Nikolai Huke, David Bailey, Mònica Clua-Losada, Julia Lux, Olatz Ribera Almandoz
02 May 2018
EU institutions and governments responded to the Eurozone crisis with a combination of austerity and authoritarianism that increased precarity and eroded liberal democracy. However, a survey of social movements shows that this technocratic depoliticization was only partially successful as the increasing exclusion of people from democratic decision-making also sparked novel forms of organizing that have opened up potential avenues for radical social change.
Through the experience of working with kids from Brazil’s favelas (shanty-towns) telling their stories, two film-makers explore how the rise of the authoritarian right in Brazil is based on a deep fear by elites of social mobility and a desire to preserve their traditional privileges through both physical as well as political walls.
With the likes of Putin, Trump, Xi Jinping and Modi controlling some of the world’s most powerful nations, authoritarianism is fast being normalised. The rise of these figures has been paralleled by a disturbing growth in nationalist, racist and xenophobic forces, disaffection towards traditional democratic institutions and a steady increase in repression of social movements and civil society. The promises of Fukuyama, Friedman and others that capitalism and liberal, open societies were inextricably bound together lie today in tatters.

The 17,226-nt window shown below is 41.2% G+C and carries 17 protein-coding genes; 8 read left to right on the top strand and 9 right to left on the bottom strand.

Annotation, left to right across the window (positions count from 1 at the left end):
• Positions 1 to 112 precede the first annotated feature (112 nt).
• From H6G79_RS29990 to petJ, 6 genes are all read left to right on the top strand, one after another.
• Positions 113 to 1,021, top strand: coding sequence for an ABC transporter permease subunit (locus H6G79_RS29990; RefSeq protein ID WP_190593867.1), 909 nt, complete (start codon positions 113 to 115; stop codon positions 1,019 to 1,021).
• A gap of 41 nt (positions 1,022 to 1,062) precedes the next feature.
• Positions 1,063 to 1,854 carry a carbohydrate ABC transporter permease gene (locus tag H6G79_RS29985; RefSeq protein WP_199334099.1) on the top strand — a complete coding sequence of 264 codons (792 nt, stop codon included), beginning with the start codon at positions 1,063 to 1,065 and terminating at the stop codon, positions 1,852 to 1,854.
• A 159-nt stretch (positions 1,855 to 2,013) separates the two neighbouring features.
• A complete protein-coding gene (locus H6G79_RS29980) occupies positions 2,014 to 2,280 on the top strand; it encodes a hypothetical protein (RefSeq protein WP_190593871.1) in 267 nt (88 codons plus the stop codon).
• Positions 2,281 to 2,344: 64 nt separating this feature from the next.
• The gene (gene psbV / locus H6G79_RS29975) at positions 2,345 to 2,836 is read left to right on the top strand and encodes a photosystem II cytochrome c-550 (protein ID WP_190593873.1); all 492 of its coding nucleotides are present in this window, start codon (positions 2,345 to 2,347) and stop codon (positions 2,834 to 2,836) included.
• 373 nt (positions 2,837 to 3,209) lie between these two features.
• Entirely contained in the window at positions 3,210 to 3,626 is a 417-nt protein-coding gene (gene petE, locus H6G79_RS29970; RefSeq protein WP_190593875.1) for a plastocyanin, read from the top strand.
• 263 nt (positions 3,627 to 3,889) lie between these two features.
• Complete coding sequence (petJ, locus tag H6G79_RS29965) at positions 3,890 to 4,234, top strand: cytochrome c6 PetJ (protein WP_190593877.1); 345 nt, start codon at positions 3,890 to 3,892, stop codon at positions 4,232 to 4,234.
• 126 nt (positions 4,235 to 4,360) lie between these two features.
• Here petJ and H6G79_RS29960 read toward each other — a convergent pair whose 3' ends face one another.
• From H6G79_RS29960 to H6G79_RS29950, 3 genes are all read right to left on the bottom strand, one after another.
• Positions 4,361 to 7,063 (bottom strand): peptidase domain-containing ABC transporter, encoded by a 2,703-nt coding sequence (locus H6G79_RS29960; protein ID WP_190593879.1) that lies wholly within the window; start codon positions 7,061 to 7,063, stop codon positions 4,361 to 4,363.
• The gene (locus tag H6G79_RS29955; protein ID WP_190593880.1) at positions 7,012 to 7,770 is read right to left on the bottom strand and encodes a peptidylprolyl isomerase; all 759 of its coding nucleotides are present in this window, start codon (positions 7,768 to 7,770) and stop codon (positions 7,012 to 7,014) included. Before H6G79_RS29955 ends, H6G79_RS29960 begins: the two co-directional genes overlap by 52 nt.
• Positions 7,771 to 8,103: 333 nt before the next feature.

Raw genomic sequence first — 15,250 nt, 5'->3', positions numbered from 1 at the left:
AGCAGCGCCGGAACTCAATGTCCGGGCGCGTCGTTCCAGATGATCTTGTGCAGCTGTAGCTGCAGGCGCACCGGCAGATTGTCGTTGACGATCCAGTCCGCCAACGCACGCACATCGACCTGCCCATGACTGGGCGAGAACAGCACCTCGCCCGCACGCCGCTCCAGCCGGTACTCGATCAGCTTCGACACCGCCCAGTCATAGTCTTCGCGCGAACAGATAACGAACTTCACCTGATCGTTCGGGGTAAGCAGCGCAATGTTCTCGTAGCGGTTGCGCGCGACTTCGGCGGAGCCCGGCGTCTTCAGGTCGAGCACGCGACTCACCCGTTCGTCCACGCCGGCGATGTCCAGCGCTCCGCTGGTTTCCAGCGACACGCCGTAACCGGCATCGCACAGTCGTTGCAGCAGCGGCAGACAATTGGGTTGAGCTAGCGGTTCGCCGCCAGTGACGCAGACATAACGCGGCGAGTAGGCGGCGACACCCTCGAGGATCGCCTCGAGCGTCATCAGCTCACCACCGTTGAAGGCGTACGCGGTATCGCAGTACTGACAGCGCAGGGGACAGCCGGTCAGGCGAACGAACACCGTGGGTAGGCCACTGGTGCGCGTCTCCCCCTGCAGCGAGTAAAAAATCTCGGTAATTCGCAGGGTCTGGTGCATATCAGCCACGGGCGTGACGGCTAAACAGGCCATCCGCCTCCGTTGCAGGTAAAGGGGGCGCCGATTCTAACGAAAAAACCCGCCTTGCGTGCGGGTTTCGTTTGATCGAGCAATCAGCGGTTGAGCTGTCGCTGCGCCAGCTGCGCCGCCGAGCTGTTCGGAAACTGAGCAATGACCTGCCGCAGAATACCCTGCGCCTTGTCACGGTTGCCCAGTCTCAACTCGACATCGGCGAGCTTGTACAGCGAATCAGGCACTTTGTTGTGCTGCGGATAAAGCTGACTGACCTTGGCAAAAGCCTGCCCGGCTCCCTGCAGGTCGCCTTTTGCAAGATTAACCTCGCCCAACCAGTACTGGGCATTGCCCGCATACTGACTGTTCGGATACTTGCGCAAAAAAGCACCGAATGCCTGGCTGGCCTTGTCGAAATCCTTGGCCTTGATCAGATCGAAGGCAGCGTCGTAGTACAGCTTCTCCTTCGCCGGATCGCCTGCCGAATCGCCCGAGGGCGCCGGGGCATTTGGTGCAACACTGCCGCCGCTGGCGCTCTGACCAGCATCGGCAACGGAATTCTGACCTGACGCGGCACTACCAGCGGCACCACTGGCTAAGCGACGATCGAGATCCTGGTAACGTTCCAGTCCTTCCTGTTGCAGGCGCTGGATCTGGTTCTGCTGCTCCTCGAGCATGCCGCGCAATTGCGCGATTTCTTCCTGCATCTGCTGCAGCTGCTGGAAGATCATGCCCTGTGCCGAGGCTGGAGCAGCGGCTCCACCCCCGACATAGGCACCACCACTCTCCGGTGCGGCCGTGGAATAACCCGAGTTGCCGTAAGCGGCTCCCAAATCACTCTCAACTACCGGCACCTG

The international dimensions of Bill C-45 are of utmost importance not only for Canada itself but for many countries around the world that are moving in the direction of legally regulating the cannabis market
In May 2015, the party Por Cádiz Sí Se Puede (the local version of Podemos) took over the government of Cádiz, inheriting a situation of massive debt, widespread energy waste, severe unemployment, energy poverty, and a lack of public awareness around energy issues. In just a few years, however, Cádiz has celebrated a number of concrete results.
This weekend, the European Commission announced that the negotiations with Mexico to "modernise" their Free Trade Agreement have been concluded. A key feature of the “modernisation” process is the inclusion of a controversial investment protection chapter with the same characteristics as the one recently included in the Canada-EU trade agreement (CETA).